Job Runner Enhancements + GALAXY_SLOTS Implementation

#236 Declined
  1. John Chilton

This pull request implements the following job runner enhancements:

  • Centralize job script creation logic across DRMAA, condor, and PBS runners as well as the LWR.
  • Implement GALAXY_SLOTS across all of these runners.
  • Allow passing submission script parameters to condor job runner (destination parameter submit_xxxx becomes submission parameter xxxx).
  • Bring in CSIRO PBS fixes from pull request #194 (related to PBS staging) [thanks @stephen_mcmahon_].
  • Implement exit code handling in condor job runner (was completely missing, broken before).
  • Various refactorings to make use of higher-level LWR server side utility methods as well as PEP-8 fixes.

Comments (12)

  1. Peter Cock

    Nice John, I don't use Condor or PBS so can't comment on them - but I'm excited to see $GALAXY_SLOTS at last :)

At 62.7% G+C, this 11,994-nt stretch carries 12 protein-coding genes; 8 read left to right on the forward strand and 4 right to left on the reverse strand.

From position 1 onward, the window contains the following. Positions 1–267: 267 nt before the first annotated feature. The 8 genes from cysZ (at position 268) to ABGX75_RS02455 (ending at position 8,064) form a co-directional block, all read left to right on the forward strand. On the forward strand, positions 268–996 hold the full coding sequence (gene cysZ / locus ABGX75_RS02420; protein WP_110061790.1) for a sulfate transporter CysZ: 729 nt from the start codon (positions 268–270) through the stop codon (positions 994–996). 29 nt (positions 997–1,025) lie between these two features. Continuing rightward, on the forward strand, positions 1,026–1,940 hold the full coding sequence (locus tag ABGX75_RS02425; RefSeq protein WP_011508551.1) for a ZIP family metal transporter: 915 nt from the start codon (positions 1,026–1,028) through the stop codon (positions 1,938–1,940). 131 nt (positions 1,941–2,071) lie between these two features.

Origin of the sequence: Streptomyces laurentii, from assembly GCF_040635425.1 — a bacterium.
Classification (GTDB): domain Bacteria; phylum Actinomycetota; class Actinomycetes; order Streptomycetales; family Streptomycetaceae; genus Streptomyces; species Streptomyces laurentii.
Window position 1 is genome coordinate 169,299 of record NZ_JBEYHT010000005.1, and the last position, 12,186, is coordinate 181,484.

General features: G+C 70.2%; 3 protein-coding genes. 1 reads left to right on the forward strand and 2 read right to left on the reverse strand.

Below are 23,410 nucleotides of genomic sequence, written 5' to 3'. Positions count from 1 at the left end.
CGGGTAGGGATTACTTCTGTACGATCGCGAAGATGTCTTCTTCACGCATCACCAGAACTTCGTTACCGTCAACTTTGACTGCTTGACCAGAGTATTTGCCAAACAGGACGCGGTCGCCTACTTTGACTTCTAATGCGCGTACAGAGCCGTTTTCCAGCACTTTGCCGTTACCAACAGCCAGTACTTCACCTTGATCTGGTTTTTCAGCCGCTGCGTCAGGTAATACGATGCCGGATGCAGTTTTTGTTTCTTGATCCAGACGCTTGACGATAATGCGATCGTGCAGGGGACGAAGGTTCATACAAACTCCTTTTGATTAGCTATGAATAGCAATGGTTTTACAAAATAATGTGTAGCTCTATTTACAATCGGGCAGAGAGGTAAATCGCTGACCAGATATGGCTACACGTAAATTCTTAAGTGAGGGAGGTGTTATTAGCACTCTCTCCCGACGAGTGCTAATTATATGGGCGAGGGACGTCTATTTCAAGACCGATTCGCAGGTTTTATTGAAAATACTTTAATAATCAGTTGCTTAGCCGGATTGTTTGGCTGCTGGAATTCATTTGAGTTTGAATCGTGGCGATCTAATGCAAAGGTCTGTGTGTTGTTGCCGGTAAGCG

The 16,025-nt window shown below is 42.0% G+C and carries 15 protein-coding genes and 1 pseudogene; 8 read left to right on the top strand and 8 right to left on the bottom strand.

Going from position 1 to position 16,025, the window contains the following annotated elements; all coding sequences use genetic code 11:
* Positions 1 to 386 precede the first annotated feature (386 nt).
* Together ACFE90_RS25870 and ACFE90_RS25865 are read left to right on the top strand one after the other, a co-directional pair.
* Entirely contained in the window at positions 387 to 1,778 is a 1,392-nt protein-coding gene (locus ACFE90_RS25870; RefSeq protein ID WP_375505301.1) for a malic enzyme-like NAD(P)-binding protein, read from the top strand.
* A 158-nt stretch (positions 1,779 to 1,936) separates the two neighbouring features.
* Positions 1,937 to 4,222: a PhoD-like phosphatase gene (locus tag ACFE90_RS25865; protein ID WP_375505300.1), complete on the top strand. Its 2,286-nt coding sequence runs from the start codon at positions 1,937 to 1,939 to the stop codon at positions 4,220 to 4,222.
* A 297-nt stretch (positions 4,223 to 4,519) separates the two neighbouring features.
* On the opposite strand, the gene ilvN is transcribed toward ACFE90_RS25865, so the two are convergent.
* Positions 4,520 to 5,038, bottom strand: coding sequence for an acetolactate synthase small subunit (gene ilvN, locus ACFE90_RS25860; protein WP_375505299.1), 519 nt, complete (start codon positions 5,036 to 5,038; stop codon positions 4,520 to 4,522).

2. Björn Grüning

    Oh ... SLOTS, thanks John! That will save much time in deploying our tools.


  3. John Chilton author

    The local and the LWR job runner (if configured to run jobs outside a resource manager) will not populate this, so I guess for now, the following should be added to the cheetah templates to utilize these:


    where 1 can be replaced with whatever default seems sensible for the tool. Note the $ must be escaped to prevent its interpretation as a cheetah variable.

  4. John Chilton author

    I assume you mean I should hack up the local runner to define GALAXY_SLOTS, I am not sure this is wise but I will do it. (Tool should probably still use the above idiom to be backward compatible with old Galaxy versions.)

    When you say configurable per runner, I assume you mean per destination instead of per runner right?

        <plugin id="local" type="runner" load=""/>
      <destinations default="local">
         <destination id="local" runner="local"/>
         <destination id="tophat_local" runner="local">